1. Brandon Peterson
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    Brandon Peterson New Member

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    POV and Scene Setting

    Discussion in 'Setting Development' started by Brandon Peterson, Jun 15, 2012.

    I prefer to write in third person limited but have found that I am slightly confused on some of it's more detailed mechanics. For example:

    In the first chapter of The Stand by Stephen King (not the prologue), he begins describing the town, it's history and some of it's development before any characters are introduced.

    So my question is actually two questions.

    1) How do describe a setting or anything for that matter, before introducing a character?

    2) In third person limited, are you allowed to simply describe the history of a town without making it explicit that the character is thinking this?
    "The city of Jamestown was founded in..."
    as opposed to
    "Sam thought on the founding of Jamestown..."

    First post btw, thank you in advance.
     
  2. lallylello
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    lallylello Member

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    Just my thoughts but here goes:
    question 1: beware of putting in too much description before you get to the action. Stephen King only gets away with it because he's Stephen King. You know something's going to happen and it's going to be good. As an unknown, you have to prove yourself which means working a lot harder than Mr King does.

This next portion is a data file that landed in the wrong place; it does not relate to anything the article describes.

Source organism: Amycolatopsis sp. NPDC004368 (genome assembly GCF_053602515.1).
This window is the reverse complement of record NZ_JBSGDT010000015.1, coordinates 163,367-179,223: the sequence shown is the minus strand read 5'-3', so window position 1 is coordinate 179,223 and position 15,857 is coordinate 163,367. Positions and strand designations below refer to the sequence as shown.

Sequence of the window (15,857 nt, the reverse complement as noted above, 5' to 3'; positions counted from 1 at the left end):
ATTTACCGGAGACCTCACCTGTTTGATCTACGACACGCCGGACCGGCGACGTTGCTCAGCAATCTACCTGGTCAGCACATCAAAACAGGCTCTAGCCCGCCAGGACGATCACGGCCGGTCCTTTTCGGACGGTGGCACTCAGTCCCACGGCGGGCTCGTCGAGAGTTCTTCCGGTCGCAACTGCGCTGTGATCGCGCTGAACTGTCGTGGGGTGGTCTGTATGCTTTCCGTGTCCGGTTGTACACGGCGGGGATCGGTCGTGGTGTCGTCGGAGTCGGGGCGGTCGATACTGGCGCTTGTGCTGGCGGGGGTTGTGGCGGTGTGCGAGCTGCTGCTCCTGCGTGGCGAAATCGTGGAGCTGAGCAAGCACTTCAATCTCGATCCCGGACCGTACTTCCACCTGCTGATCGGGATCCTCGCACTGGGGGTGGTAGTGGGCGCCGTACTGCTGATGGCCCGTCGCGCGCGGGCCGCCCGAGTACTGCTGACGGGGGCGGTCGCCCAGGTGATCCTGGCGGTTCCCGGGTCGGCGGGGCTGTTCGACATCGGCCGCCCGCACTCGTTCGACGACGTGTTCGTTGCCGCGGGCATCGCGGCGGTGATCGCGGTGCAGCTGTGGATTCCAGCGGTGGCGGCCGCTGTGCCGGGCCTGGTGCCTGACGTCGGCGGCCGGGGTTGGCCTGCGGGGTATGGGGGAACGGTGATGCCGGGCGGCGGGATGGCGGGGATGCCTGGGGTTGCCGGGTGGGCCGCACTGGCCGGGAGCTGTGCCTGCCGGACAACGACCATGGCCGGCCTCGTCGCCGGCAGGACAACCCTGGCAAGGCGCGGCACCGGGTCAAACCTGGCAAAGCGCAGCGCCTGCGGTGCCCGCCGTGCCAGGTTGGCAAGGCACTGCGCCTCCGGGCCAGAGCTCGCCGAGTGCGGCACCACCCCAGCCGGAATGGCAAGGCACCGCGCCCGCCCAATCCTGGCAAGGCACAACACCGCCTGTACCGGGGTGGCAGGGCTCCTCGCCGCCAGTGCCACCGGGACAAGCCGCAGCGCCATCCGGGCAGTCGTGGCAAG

Question 2: "Sam thought on..." is terrible. I'm sure you'd agree. I'd go for option one but you could put something like: "The city of Jamestown was founded in 1806, Sam had lived there for twenty years...." or "Sam hated Jamestown, couldn't wait to leave. He didn't care that it was rich with history ...."
    (or something along those lines)
    Hope this helps!
     
  3. Youniquee
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    Youniquee (◡‿◡✿) Contributor

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    For someone who used to write in Third Person Limited POV quite a bit, I'll try help.

    If it's third person limited, the character will have to be there for the setting to be described. I see Third Person Limited like a mirror of first person, excluding the the usage of I and We. In my opinion, I don't think it's good to dump the town's history like that in a paragraph as that could be considered an info dump. It can be weaved later in the story. What works for other stories may not work for yours. Every writer has their way of doing things, right?

    When describing a setting, the best advice I've gotten is that think of the things the speaker would be interested in. If it's a scene that the character has seen hundreds of times, they won't describe it in large amounts of detail. If it's a new scenery to them, they'll most likely describe it in more detail.

    2) I think so. I never added, 'she/they/he thought' to any of the thoughts of my character. I simply weaved it into the narrative. For example.